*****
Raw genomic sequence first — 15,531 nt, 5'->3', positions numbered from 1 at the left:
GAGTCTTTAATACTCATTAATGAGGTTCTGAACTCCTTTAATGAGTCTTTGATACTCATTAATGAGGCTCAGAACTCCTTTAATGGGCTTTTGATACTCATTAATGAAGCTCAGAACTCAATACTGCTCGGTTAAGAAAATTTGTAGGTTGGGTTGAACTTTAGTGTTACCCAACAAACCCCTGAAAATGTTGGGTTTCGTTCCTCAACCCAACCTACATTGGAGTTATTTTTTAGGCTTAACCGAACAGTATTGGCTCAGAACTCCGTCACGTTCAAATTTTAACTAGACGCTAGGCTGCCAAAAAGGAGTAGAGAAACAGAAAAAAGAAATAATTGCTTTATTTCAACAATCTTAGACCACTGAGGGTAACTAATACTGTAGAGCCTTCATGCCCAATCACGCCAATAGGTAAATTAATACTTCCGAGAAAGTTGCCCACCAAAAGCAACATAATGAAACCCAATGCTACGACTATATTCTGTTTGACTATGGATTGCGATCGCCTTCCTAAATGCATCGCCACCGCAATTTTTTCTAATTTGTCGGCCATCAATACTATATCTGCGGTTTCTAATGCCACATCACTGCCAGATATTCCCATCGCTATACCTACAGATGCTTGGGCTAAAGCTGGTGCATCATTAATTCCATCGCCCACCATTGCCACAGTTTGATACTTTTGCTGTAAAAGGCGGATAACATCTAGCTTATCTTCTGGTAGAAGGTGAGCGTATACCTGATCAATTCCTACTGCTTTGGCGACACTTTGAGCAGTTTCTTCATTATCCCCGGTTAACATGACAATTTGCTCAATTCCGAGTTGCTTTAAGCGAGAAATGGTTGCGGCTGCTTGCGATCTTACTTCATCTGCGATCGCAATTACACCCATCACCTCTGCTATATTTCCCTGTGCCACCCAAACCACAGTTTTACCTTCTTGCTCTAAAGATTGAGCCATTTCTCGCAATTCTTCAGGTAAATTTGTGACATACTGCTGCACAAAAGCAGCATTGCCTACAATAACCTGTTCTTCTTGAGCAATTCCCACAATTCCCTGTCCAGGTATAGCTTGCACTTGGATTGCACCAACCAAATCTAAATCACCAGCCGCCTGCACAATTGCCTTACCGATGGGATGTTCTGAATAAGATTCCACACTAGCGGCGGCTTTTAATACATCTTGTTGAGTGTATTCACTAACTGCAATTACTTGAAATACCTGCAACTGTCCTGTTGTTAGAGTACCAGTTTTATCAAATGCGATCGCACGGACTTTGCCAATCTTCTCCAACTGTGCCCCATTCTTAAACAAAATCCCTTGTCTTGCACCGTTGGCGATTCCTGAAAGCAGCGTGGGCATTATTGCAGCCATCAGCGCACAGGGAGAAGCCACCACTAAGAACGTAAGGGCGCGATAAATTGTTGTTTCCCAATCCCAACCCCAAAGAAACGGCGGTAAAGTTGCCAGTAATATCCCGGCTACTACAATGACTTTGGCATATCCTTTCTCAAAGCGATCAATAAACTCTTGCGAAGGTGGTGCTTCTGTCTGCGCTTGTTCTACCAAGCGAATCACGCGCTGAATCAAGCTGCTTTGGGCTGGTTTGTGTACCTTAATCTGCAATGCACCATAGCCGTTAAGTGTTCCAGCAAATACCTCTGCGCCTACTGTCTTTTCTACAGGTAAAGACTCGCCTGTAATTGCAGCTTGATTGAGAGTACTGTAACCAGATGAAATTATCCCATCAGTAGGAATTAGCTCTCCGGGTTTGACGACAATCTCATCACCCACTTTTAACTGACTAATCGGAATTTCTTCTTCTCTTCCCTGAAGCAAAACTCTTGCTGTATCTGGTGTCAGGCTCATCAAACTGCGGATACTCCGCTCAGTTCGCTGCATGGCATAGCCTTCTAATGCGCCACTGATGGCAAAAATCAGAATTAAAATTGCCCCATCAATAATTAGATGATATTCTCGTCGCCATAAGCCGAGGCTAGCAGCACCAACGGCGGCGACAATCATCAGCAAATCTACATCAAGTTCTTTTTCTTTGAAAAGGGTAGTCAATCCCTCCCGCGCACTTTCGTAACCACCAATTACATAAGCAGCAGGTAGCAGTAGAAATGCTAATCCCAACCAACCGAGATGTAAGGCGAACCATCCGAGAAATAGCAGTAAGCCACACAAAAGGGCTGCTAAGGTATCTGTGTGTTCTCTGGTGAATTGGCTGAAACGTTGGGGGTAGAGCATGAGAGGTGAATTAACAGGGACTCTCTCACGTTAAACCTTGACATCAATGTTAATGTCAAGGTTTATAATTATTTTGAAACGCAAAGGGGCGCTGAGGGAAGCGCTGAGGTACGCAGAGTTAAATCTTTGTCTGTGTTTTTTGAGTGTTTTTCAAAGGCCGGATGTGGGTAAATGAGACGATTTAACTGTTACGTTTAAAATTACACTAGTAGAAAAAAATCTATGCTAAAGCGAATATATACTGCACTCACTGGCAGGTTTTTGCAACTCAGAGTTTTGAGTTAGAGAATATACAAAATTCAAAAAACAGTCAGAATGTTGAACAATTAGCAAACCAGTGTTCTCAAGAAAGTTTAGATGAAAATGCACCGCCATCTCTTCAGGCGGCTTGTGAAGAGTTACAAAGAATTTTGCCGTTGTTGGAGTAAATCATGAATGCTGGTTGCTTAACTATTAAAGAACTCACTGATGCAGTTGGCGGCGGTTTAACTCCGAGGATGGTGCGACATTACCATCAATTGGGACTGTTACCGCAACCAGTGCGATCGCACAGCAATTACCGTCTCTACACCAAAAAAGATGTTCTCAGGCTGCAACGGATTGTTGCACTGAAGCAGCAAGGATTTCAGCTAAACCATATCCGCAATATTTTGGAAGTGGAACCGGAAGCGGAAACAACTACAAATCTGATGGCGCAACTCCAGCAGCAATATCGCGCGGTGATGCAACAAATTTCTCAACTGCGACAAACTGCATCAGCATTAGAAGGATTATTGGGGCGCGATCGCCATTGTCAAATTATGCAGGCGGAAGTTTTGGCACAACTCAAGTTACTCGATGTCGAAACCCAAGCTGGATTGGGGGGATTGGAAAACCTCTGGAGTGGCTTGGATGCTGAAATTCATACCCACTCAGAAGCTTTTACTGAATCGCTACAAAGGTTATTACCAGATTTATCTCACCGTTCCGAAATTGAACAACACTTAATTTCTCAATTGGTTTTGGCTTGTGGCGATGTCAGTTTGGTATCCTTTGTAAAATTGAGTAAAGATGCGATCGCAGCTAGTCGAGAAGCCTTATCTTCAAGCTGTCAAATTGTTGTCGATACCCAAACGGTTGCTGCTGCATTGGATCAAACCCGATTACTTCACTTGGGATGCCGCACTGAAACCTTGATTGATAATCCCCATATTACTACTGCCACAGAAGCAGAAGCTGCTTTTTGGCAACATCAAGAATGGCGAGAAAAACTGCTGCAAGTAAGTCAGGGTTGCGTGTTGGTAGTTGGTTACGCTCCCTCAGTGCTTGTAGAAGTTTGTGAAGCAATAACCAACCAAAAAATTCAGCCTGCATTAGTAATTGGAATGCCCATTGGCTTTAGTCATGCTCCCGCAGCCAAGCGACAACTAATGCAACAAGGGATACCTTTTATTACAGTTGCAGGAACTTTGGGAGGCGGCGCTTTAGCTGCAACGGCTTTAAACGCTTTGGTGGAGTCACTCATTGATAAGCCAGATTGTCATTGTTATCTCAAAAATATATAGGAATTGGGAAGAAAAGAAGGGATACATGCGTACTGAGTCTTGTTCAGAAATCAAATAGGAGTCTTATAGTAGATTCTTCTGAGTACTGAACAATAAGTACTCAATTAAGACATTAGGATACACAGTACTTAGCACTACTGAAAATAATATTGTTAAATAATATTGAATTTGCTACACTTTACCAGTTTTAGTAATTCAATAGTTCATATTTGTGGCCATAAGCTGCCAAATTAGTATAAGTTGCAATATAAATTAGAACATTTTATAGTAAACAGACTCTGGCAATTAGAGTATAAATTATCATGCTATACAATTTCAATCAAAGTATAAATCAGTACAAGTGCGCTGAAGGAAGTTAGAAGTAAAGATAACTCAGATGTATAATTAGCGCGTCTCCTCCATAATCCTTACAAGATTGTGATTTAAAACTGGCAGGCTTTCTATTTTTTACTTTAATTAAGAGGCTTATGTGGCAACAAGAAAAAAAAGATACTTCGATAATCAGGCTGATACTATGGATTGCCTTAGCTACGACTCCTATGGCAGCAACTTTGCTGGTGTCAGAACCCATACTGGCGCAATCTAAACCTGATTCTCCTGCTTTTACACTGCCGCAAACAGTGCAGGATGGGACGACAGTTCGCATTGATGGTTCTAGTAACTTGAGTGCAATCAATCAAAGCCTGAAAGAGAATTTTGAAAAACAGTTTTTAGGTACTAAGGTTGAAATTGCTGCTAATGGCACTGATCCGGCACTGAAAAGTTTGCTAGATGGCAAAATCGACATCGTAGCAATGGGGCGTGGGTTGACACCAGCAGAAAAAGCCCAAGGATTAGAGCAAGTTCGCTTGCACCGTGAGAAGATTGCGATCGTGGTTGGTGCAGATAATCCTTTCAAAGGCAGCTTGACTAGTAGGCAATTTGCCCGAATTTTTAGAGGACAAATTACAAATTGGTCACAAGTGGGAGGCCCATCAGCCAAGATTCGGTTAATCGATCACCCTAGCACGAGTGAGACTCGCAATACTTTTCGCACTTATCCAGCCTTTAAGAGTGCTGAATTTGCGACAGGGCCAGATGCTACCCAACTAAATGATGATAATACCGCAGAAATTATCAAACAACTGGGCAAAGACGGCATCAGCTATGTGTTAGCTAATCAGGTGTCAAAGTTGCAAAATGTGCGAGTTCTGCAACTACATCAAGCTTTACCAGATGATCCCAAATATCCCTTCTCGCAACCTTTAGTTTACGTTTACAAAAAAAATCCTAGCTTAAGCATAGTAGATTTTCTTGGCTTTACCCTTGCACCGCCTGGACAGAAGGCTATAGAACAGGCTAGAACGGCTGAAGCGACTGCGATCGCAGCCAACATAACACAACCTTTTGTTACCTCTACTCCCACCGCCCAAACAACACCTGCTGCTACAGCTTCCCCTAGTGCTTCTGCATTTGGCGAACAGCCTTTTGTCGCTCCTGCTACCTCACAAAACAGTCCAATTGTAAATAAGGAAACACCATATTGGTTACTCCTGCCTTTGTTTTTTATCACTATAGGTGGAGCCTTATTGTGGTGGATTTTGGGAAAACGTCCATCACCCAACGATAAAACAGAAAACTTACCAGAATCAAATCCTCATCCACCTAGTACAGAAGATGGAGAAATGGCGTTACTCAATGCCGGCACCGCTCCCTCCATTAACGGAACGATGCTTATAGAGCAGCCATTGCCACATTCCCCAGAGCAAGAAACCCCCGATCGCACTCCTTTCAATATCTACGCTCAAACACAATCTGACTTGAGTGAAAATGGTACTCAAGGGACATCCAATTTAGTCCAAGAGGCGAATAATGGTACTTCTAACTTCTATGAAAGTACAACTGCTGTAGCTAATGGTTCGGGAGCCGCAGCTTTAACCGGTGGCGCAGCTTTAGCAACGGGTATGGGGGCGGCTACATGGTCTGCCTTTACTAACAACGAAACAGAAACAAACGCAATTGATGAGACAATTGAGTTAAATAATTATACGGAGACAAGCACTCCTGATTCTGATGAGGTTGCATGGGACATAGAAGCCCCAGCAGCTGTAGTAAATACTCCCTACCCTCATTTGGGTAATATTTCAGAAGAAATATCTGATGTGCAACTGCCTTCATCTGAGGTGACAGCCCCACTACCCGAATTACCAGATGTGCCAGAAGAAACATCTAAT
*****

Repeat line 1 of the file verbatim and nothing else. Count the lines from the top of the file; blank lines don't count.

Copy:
Raw genomic sequence first — 15,531 nt, 5'->3', positions numbered from 1 at the left: